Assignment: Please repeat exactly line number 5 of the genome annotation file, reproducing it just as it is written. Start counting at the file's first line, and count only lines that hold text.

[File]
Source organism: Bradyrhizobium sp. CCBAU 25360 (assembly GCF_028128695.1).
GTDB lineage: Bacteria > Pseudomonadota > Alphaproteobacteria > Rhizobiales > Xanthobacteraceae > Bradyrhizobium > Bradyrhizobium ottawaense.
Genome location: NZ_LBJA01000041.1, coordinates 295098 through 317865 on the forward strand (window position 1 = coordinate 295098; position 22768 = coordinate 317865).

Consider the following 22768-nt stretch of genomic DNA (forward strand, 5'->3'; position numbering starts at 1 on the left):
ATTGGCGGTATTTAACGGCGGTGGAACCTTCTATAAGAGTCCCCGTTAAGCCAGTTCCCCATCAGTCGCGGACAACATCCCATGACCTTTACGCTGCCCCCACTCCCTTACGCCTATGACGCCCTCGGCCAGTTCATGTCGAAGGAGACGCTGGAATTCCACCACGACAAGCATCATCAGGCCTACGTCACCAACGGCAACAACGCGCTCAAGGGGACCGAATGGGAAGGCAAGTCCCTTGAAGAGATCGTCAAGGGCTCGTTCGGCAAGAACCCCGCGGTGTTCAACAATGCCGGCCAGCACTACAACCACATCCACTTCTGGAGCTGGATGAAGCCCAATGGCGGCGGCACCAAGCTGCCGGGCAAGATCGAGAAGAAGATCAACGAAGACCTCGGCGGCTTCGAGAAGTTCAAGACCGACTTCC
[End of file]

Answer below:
ATTGGCGGTATTTAACGGCGGTGGAACCTTCTATAAGAGTCCCCGTTAAGCCAGTTCCCCATCAGTCGCGGACAACATCCCATGACCTTTACGCTGCCCCCACTCCCTTACGCCTATGACGCCCTCGGCCAGTTCATGTCGAAGGAGACGCTGGAATTCCACCACGACAAGCATCATCAGGCCTACGTCACCAACGGCAACAACGCGCTCAAGGGGACCGAATGGGAAGGCAAGTCCCTTGAAGAGATCGTCAAGGGCTCGTTCGGCAAGAACCCCGCGGTGTTCAACAATGCCGGCCAGCACTACAACCACATCCACTTCTGGAGCTGGATGAAGCCCAATGGCGGCGGCACCAAGCTGCCGGGCAAGATCGAGAAGAAGATCAACGAAGACCTCGGCGGCTTCGAGAAGTTCAAGACCGACTTCC